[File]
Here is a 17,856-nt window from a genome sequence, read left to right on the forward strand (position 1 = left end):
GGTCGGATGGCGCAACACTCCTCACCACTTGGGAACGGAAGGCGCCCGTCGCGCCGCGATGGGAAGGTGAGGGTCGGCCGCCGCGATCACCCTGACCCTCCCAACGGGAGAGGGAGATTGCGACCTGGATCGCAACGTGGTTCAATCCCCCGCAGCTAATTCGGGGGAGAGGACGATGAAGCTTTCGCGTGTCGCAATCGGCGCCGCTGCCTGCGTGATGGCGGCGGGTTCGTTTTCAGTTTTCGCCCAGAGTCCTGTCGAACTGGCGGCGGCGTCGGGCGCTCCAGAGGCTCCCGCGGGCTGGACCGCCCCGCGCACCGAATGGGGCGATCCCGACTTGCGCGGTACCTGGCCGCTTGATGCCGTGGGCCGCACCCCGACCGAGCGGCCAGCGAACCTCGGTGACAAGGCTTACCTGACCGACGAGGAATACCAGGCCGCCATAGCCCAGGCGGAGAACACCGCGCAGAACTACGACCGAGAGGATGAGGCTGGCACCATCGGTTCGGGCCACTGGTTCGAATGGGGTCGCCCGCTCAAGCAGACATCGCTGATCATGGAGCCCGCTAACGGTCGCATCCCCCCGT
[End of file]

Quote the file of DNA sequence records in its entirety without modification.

Here is a 17,856-nt window from a genome sequence, read left to right on the forward strand (position 1 = left end):
GGTCGGATGGCGCAACACTCCTCACCACTTGGGAACGGAAGGCGCCCGTCGCGCCGCGATGGGAAGGTGAGGGTCGGCCGCCGCGATCACCCTGACCCTCCCAACGGGAGAGGGAGATTGCGACCTGGATCGCAACGTGGTTCAATCCCCCGCAGCTAATTCGGGGGAGAGGACGATGAAGCTTTCGCGTGTCGCAATCGGCGCCGCTGCCTGCGTGATGGCGGCGGGTTCGTTTTCAGTTTTCGCCCAGAGTCCTGTCGAACTGGCGGCGGCGTCGGGCGCTCCAGAGGCTCCCGCGGGCTGGACCGCCCCGCGCACCGAATGGGGCGATCCCGACTTGCGCGGTACCTGGCCGCTTGATGCCGTGGGCCGCACCCCGACCGAGCGGCCAGCGAACCTCGGTGACAAGGCTTACCTGACCGACGAGGAATACCAGGCCGCCATAGCCCAGGCGGAGAACACCGCGCAGAACTACGACCGAGAGGATGAGGCTGGCACCATCGGTTCGGGCCACTGGTTCGAATGGGGTCGCCCGCTCAAGCAGACATCGCTGATCATGGAGCCCGCTAACGGTCGCATCCCCCCGT